Why Do Homeowners Go Solar? An Iowa Accountant Crunches the PV Solar Numbers

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Homeowner Profiles: A PV Solar Report Exclusive Series

In this series, we profile homeowners around the country who have gone solar. We interview a range of homeowners to gain insights about their motivations for going solar, what factors they weighed in their decision, and how they went about choosing a solar provider. 

If you know homeowners who have gone solar and would like to share their experience, email us at admin@pvsolarreport.com.

Dennis Bower is an accountant who is particularly mindful of his money flow. As soon as solar energy costs dropped sufficiently and promised high yield paybacks, he moved quickly to install a photovoltaic system that would offset his home’s yearlong electricity usage and pay for itself in the first few years of use.

 

A tax client provided Dennis and his wife their first introduction to the cost-effectiveness of solar electricity. “That’s the first that I really became familiar with them. In July of 2013 another client asked me to look over the Federal and Iowa income tax credits for solar panels. That’s when I started to think about a solar system for ourselves,” remarked the Iowa CPA.

 

After speaking with two potential suppliers, the choice was easy. He and his wife went with Jason Gideon of Energy Consultants Group, who was “very knowledgeable and easy to work with.” Jason also teaches renewable energy at the local college, and his sense of passion for the technology showed when he met with the Bowers and eagerly explained the technology and a number of system designs during multiple visits.

 

After evaluating several options, the couple chose a system that would provide 100% of their home’s annual electricity usage. In January of 2014, they installed 48 Powertec Plus 250/6 AC panels from Mage Solar powered by SolarBridge microinverters. The system offers 11 kW of solar electric capacity and is expected to generate 14,700 kWh. Despite the light blanket of snow that covered the panels every few days in January and February, the house still used 4 kWh less than what was generated by the sun. In March the panels banked an additional 518 kWh.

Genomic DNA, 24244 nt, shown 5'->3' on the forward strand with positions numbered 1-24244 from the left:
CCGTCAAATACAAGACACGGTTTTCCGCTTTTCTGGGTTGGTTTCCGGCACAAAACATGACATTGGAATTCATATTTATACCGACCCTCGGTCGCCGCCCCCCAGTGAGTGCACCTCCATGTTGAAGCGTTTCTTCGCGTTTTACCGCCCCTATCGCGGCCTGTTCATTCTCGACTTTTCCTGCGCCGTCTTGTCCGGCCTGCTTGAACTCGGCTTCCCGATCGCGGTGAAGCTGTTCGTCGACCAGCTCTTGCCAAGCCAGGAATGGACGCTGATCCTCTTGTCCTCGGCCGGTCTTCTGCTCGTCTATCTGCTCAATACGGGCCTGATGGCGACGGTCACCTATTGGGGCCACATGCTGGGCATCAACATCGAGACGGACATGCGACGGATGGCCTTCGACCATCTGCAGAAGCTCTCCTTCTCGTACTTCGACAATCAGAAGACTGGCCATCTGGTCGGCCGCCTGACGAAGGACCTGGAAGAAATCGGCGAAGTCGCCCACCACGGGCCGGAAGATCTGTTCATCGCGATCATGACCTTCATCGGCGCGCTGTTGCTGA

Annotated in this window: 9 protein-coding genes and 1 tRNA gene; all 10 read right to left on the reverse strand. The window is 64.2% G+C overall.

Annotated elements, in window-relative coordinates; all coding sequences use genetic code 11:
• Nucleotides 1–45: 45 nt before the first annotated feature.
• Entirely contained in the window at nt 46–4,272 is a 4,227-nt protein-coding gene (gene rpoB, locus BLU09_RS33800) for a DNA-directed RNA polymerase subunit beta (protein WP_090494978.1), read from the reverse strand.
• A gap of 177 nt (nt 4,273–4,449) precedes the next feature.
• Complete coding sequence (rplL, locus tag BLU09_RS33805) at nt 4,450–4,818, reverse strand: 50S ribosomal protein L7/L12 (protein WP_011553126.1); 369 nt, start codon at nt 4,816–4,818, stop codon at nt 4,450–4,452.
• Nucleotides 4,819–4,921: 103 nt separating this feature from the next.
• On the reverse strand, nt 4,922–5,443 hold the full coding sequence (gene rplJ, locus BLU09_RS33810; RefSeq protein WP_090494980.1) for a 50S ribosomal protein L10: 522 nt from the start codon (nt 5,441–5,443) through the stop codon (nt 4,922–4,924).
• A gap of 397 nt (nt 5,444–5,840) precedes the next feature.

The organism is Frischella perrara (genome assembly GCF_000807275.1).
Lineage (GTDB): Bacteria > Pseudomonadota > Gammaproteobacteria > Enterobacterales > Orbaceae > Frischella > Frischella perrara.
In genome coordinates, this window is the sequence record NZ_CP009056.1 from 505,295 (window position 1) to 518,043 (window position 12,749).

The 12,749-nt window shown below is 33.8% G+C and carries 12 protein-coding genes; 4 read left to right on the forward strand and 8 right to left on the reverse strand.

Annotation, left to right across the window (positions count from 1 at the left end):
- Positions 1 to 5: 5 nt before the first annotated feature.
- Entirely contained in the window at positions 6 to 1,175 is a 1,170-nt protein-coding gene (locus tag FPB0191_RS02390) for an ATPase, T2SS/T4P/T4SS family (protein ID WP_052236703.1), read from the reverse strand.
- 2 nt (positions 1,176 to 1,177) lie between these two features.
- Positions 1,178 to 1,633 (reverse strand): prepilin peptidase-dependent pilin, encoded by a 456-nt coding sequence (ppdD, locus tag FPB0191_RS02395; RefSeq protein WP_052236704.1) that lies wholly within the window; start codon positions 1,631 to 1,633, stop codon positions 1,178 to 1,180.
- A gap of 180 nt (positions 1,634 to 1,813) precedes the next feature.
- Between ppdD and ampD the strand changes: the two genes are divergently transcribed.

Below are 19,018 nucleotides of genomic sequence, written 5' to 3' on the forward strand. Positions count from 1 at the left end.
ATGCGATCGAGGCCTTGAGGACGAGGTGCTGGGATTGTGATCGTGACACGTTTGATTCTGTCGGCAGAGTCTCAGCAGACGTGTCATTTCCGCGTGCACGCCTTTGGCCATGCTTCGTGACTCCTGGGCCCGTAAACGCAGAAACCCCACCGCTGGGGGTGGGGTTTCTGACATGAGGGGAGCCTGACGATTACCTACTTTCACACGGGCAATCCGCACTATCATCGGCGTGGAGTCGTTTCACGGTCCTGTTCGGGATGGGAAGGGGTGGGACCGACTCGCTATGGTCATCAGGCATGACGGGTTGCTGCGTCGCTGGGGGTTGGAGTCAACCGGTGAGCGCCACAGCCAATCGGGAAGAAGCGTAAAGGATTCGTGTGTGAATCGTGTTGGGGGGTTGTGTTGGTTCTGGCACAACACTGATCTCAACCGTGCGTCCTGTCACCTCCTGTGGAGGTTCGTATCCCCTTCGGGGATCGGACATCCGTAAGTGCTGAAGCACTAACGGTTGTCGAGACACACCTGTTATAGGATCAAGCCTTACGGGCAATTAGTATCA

The local utility, Alliant Energy, offers standard net-metering to its solar customers (as opposed to market net metering, where customers must sell monthly excess energy to the utility at its low, wholesale rate). In the first few months of 2014 Dennis has generated kWh credits that are being rolled over to subsequent bills, similar to how many cell phone companies let customers roll over minutes and apply them to heavy use months.

 

The raw initial cost for the PV system was $46,414. After a 30% utility rebate, 30% federal tax credit, and another $3000 check from the state of Iowa, the Bowers’ final cost was $19,790. The net installed price per watt DC was $1.46. Operating at its rated capacity in the Anamosa, Iowa location, the system is expected to save about $1800 the first year increasing an estimated 4% per year based on utility inflation rates. Energy Consultants Group estimated a 5 to 6 year payback and a savings of over $104,000 for the warranteed lifetime of the system.

 

As an accountant and advisor to many clients’ finances, Dennis is looked upon for investment guidance. When asked if he would recommend similar PV systems, despite Dennis’s high satisfaction with the functionality of the panels, their 30-year warranty, and the personalized response from Jason Gideon, he suggests that each individual must decide if the payback period is satisfactory. The entire system is built to the highest standards and is guaranteed to provide free electricity for decades, but the initial outlay of cash is something that each potential solar investor must consider. The utility rebates have now expired and raise the effective price and extend the payback period compared to just a few months ago.

 

 

“It is tougher to justify now that the Alliant credit is no longer available,” Dennis explained. “But I would recommend solar panels to others, as so far for me they’ve worked out very well. Since January when I went online, I’ve generated an excess of 1,148 kWh.  So I’m happy and would encourage other people to look into solar power.  They just have to determine if the payback period is good for them.”